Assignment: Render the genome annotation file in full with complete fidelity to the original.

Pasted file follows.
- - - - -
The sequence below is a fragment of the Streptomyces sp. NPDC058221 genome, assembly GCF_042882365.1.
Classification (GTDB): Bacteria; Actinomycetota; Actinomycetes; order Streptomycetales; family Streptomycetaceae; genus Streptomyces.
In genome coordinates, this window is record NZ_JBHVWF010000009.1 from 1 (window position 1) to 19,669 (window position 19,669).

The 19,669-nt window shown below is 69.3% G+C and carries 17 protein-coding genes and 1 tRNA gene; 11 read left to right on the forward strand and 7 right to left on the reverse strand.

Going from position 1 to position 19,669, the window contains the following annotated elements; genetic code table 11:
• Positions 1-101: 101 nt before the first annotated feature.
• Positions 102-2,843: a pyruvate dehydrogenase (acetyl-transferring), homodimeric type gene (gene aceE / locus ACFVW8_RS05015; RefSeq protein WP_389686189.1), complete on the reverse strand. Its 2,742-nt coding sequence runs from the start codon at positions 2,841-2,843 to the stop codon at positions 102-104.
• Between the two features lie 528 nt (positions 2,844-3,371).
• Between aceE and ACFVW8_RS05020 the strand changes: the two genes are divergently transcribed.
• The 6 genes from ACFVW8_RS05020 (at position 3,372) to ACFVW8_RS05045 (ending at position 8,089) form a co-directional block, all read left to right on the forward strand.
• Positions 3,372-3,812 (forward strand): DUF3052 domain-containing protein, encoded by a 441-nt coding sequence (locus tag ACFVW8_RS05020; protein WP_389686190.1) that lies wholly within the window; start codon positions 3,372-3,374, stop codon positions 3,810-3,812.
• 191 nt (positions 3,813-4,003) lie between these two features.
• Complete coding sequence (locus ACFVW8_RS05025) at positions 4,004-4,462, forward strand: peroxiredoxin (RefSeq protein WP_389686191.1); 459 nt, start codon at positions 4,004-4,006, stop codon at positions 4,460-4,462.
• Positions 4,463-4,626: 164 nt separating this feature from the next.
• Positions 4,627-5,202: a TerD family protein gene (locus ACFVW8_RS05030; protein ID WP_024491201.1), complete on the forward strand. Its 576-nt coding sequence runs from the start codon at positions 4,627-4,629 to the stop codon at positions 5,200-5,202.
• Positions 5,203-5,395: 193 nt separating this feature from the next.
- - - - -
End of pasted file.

The sequence below is a fragment of the Streptomyces sp. NPDC058221 genome, assembly GCF_042882365.1.
Classification (GTDB): Bacteria; Actinomycetota; Actinomycetes; order Streptomycetales; family Streptomycetaceae; genus Streptomyces.
In genome coordinates, this window is record NZ_JBHVWF010000009.1 from 1 (window position 1) to 19,669 (window position 19,669).

The 19,669-nt window shown below is 69.3% G+C and carries 17 protein-coding genes and 1 tRNA gene; 11 read left to right on the forward strand and 7 right to left on the reverse strand.

Going from position 1 to position 19,669, the window contains the following annotated elements; genetic code table 11:
• Positions 1-101: 101 nt before the first annotated feature.
• Positions 102-2,843: a pyruvate dehydrogenase (acetyl-transferring), homodimeric type gene (gene aceE / locus ACFVW8_RS05015; RefSeq protein WP_389686189.1), complete on the reverse strand. Its 2,742-nt coding sequence runs from the start codon at positions 2,841-2,843 to the stop codon at positions 102-104.
• Between the two features lie 528 nt (positions 2,844-3,371).
• Between aceE and ACFVW8_RS05020 the strand changes: the two genes are divergently transcribed.
• The 6 genes from ACFVW8_RS05020 (at position 3,372) to ACFVW8_RS05045 (ending at position 8,089) form a co-directional block, all read left to right on the forward strand.
• Positions 3,372-3,812 (forward strand): DUF3052 domain-containing protein, encoded by a 441-nt coding sequence (locus tag ACFVW8_RS05020; protein WP_389686190.1) that lies wholly within the window; start codon positions 3,372-3,374, stop codon positions 3,810-3,812.
• 191 nt (positions 3,813-4,003) lie between these two features.
• Complete coding sequence (locus ACFVW8_RS05025) at positions 4,004-4,462, forward strand: peroxiredoxin (RefSeq protein WP_389686191.1); 459 nt, start codon at positions 4,004-4,006, stop codon at positions 4,460-4,462.
• Positions 4,463-4,626: 164 nt separating this feature from the next.
• Positions 4,627-5,202: a TerD family protein gene (locus ACFVW8_RS05030; protein ID WP_024491201.1), complete on the forward strand. Its 576-nt coding sequence runs from the start codon at positions 4,627-4,629 to the stop codon at positions 5,200-5,202.
• Positions 5,203-5,395: 193 nt separating this feature from the next.